Article I, Section 4 of the U.S. Constitution vests the regulation of congressional elections in “each State by the Legislature thereof.” In Arizona State Legislature v. Arizona Independent Redistricting Commission, 135 S.Ct. 2652 (2015), the Supreme Court held that the Constitution’s Elections Clause does not refer solely to an institution, distinct from the people, with the power to make laws — what common sense typically might consider a “Legislature.” Instead, the Court concluded that the Framers used “Legislature” to refer to any entity authorized to make laws, such as the people through popular initiative.

We argue that the Court has misread the text, structure, and history of the Elections Clause. A “Legislature” is an entity that makes law. But not every entity that makes laws is a legislature. When a dictator makes laws unilaterally, he or she is not a legislature. Similarly, when the people make laws, be they statutes or constitutions, they are not a legislature. Given the Clause’s actual wording, moreover, the Court should have read Article I, Section 4 to give effect not only to “State” but to “Legislature” as well. A commonly accepted rule of interpretation strongly suggests that every word in the Constitution be given meaning. Reading “Legislature” to refer only to state assemblies, and not to the peoples of the states, more cleanly fits within the structure of Article I, Section 4. It also makes better sense of the use of the word “Legislature” in other parts of the Constitution. Reading the Elections Clause as empowering only state assemblies comports best with the surrounding history of the Framing and Ratification of the Constitution.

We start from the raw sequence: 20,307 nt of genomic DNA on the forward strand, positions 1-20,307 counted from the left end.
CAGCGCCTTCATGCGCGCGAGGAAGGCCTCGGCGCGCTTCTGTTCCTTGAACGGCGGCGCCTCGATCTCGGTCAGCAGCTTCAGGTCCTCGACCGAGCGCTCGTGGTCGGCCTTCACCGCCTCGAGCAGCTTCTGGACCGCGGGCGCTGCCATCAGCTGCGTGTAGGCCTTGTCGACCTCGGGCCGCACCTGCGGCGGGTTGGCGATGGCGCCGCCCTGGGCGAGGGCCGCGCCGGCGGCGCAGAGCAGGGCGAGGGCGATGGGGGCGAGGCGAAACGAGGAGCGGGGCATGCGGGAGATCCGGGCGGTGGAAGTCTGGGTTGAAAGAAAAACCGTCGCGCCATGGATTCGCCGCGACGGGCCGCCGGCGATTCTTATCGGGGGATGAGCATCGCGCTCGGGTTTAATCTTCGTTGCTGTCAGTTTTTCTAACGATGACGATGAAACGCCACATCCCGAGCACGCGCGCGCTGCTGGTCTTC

Saikrishna Prakash & John Yoo, People ≠ Legislature, 39 Harvard Journal of Law & Public Policy, 341–370 (2016).
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